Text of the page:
Today I am outlining why Wm. Morrison Supermarkets (LSE: MRW) could be considered a terrific stock for growth hunters.
Discounting fails to provide the answer
Investors in supermarket giant Morrisons would have been buoyed by the possible sight of those famous green shoots of recovery last month. Industry researchers Kantar Worldpanel advised that sales at the chain declined 1.9% in the 12 weeks to August 17, the best performance since the start of the year and a vast improvement on the 3.8% decline seen in the prior three-month period.
Although these renewed signs of life at the checkout was thanks largely to substantial discounting, Morrisons is still failing to get to grips with the galloping popularity of the budgeteers, and the company saw its market share collapse 30 basis points to 11% as sales at Aldi and Lidl kept on surging.
Instead, the effect of extensive price slashing is weighing heavily on the bottom line, and Morrisons saw underlying pre-tax profit collapse by more than half to 181m during March-May. This is clearly not a road Morrisons can remain on for much longer.
In the firms defence, company management is pulling out all the stops to revive its ailing business, from rolling out its internet presence albeit belatedly at the turn of the year in conjunction with online specialists Ocado, through to extending opening hours across hundreds of its stores last month.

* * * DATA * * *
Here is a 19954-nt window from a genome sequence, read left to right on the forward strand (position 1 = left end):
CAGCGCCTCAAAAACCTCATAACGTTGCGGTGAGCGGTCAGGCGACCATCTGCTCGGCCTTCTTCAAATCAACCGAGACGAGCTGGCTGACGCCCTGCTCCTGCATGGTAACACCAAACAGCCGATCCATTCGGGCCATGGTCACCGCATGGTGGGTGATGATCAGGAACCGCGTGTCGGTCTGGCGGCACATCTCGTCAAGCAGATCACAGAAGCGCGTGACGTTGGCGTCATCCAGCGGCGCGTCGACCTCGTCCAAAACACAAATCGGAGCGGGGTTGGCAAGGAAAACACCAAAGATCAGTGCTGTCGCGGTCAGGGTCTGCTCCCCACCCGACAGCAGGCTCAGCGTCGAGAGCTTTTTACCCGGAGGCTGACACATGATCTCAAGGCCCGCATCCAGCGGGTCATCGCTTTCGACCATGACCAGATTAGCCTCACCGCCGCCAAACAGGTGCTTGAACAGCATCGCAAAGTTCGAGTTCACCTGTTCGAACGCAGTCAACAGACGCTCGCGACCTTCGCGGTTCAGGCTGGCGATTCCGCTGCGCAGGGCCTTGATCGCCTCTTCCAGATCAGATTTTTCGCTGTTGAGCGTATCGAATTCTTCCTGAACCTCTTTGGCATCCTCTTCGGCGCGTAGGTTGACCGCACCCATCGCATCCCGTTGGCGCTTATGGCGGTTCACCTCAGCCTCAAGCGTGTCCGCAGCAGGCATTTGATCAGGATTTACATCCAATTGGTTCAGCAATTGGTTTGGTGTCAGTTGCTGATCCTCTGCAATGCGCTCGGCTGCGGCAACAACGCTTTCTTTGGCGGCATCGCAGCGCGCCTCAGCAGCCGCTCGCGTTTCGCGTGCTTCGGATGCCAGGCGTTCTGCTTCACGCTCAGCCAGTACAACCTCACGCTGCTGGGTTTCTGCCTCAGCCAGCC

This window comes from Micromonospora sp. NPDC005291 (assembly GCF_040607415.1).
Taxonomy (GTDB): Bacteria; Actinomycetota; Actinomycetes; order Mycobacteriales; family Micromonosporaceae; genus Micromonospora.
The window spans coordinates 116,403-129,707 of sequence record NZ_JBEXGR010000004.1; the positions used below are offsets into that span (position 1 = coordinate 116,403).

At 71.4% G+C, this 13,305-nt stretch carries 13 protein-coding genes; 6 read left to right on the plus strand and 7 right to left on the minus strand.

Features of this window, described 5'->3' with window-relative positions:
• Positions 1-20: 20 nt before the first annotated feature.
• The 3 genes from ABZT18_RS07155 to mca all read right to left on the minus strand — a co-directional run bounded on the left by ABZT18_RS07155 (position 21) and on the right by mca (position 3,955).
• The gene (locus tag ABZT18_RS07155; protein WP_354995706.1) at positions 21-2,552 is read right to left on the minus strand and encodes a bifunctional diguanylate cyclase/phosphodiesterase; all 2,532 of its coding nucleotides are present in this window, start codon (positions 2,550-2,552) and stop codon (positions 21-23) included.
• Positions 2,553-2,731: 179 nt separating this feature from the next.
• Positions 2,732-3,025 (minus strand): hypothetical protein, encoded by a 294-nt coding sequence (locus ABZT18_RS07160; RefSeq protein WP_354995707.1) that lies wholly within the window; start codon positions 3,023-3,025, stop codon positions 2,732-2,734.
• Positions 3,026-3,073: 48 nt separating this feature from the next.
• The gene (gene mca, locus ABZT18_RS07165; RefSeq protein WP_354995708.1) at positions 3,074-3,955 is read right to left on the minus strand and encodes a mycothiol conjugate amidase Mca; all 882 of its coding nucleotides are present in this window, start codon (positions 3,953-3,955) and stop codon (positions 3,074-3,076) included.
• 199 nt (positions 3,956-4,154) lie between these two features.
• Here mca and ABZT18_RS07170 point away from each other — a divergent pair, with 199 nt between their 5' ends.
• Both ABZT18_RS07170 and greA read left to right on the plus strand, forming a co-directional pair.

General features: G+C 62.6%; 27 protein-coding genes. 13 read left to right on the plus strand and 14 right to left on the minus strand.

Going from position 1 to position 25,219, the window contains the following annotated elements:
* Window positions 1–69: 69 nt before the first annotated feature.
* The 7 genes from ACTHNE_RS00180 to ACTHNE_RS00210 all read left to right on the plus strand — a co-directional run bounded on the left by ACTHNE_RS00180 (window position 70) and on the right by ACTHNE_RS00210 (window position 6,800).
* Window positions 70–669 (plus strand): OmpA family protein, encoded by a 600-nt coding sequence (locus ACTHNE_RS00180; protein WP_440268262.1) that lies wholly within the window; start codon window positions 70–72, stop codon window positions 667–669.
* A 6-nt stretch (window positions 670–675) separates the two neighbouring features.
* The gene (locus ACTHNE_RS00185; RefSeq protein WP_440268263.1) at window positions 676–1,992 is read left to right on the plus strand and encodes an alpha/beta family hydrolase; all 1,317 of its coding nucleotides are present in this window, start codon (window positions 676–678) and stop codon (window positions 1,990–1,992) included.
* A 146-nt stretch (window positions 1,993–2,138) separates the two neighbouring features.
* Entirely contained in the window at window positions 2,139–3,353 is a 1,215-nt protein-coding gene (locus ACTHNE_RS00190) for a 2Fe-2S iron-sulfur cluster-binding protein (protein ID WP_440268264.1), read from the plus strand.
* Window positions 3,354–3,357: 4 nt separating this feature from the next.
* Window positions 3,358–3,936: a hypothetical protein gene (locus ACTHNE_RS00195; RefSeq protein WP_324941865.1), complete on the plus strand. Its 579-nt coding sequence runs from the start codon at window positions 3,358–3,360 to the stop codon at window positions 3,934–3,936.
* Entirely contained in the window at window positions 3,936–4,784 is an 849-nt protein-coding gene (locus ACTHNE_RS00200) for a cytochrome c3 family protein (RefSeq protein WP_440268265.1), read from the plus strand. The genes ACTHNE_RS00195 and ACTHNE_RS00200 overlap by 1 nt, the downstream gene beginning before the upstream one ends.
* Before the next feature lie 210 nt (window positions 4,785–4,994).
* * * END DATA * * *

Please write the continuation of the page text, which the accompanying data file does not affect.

But one has the feeling Morrisons will have to launch something cataclysmic to mitigate the pull of British shoppers love for a bargain and get profits rolling higher again.
Poor value versus the competition, too
Against an increasingly-difficult trading environment, City analysts expect the business to follow last years 8% earnings dip with a colossal 51% decline this year, to 12.3p. But the supermarket is expected to get on the road to recovery from fiscal 2016, and a 9% improvement to 13.3p is currently chalked in.
But in my opinion Morrisons current share price fails to fully reflect the scale of the difficulties the firm will have to overcome to get earnings growth back on a strong footing. Indeed, the company currently deals on P/E multiples of 14.5 and 13.4 times predicted earnings for 2015 and 2016 respectively, soaring above the bargain benchmark of 10 which I think would more fairly reflect the risks facing the supermarket.
And Morrisons is also a more poorly-priced stock than rivals Tesco and J Sainsbury which change hands on forward earnings multiples of 10.1 and 9.7 and which in my opinion boast more attractive propositions in the growth drivers of online shopping and convenience stores.
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Royston Wild has no position in any shares mentioned. The Motley Fool UK owns shares in Tesco.We Fools don’t all hold the same opinions, but we all believe that considering a diverse range of insights makes us better investors.